Djisman Simandjuntak, Rector, Prasetiya Mulya University: Interview

Djisman Simandjuntak, Rector, Prasetiya Mulya University

Interview: Djisman Simandjuntak

How can the education system better contribute to Indonesia’s overall competitiveness?

DJISMAN SIMANDJUNTAK: Indonesia is at a critical juncture of its economic development. It needs to safely sail away from the middle-income trap as both Malaysia and Thailand did in the past. Indonesia has been trapped in middle-income growth for decades now, and getting away from this threat has always been a historical challenge for the nation. We have to take the opportunity now, when the world is going through rapid technology changes, and when everything is becoming mechanised, automated or virtualised.

We need to reinvest in manufacturing, as we lost industrial momentum in the 1990s when China rose up to become the giant of manufacturing that it is known as today. At that time, Java was set to be transformed into a manufacturing hub; however, between 1992 and 1995, it lost its momentum due to its failure to make its currency more competitive compared to China. In my opinion, Indonesia has never truly recovered from this.

Now, we need to look again at science, technology, engineering and maths (STEM) education, which is in short supply. STEM education has never been expanded at all levels. The Centre of Excellence in STEM education, for instance, has remained small, despite the economy growing to become the ninth-largest worldwide, and the population growing alongside it.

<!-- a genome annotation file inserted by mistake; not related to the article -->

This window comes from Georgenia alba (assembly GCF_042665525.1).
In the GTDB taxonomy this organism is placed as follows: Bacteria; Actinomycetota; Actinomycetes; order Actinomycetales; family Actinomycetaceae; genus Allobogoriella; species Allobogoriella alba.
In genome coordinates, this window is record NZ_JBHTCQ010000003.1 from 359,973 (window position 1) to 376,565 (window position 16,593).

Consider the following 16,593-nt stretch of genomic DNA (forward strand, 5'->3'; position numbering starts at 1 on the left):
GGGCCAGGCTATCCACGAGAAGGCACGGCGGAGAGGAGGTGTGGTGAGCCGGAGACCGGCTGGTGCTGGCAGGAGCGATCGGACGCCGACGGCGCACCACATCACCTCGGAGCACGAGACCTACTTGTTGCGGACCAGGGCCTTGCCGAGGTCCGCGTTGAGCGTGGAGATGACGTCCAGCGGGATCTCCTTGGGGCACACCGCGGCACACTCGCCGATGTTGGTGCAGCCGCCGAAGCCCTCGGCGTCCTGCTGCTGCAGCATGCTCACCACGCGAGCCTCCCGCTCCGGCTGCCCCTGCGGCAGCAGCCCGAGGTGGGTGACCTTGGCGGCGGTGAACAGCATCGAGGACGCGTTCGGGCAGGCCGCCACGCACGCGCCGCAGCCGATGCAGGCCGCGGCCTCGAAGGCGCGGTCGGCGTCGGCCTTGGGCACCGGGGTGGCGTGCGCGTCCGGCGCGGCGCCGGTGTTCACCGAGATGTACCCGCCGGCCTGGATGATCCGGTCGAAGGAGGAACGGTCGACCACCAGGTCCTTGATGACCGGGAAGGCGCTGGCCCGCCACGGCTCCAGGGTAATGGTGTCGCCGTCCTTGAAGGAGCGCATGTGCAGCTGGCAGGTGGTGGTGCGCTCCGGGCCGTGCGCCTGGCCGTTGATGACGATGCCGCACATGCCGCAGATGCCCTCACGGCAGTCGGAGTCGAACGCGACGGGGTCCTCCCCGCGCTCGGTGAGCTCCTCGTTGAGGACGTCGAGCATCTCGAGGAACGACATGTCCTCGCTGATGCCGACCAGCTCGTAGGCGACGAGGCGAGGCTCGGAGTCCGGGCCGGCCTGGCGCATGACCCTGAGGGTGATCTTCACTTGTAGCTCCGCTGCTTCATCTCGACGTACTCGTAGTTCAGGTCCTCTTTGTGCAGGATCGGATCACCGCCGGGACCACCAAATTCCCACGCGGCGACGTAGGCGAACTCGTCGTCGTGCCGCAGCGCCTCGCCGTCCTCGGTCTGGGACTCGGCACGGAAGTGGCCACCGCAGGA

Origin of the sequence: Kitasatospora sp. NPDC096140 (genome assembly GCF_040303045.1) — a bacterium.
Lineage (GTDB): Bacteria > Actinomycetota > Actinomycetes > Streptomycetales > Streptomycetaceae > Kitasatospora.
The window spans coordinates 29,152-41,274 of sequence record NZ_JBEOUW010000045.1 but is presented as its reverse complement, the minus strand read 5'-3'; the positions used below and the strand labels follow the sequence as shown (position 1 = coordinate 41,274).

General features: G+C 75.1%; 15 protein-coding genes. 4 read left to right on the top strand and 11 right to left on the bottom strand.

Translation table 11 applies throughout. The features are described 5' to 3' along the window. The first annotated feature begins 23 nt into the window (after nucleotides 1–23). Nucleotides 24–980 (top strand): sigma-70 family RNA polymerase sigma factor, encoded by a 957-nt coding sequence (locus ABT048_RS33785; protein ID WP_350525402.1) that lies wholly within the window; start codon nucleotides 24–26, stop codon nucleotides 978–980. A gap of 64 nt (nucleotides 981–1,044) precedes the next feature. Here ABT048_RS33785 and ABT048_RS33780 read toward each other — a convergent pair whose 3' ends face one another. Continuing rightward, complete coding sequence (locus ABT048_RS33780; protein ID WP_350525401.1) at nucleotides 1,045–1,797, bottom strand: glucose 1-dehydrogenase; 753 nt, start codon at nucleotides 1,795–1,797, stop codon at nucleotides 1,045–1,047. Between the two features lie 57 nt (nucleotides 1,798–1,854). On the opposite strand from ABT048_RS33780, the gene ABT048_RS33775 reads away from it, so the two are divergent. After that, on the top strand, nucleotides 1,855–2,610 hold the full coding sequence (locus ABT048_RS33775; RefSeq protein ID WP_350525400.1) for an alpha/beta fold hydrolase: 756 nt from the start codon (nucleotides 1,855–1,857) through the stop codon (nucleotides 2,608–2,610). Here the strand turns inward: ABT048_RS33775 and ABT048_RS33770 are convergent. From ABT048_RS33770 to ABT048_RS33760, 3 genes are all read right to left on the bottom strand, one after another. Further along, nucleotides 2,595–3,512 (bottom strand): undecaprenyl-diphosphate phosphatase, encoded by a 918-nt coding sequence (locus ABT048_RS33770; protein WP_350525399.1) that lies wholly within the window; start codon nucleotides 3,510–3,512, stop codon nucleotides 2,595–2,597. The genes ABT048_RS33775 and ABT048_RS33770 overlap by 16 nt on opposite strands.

Although Indonesia excels in liberal arts, social and political science, and religious science in international assessments, we perform weakly when it comes to the mastery of science and engineering. We need to relocate education resources as we currently rank second-lowest in the Programme for International Student Assessment, ahead of only Colombia, and progress has been relatively slow. A shift towards STEM education will enable Indonesia to get out of this trap and become a more competitive nation, globally.

On a separate note, a number of major universities are working on a study which analyses the potential cost of Indonesia becoming a member of the Trans-Pacific Partnership, and in what ways the country would benefit from it.

In what ways is the private sector gearing up to support the local education sector?

SIMANDJUNTAK: Indonesia has understood that putting resources into training is essential. Currently the government spends at least 20% of the national budget on education. But the public sector suffers from a weak structure, particularly in the higher education sector, as a result of which, 70-75% of higher education students are enrolled in private universities rather than public ones. On the other hand, private universities are not very enthusiastic about entering STEM programmes, so a great deal of progress could be made if we can elevate our private universities.

Indonesia’s prime minister has also specified spending a part of the budget on private education. The government has just created a lot of scholarship schemes, and has made facilities accessible to private universities. For example, the prime minister developed 11 programmes which allow for cooperation with businesses in developing commercially viable ideas or projects through an incubation platform. The majority of these developments are still at an early stage, but local players are hopeful of a positive shift.

Today, business is still very underdeveloped because of the disconnection of academia, government and industries. Nevertheless, with a very supportive prime minister and minister of research and higher education, new programme approvals are currently being fast-tracked.

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Djisman Simandjuntak

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The Report: Indonesia 2017

Education chapter from The Report: Indonesia 2017

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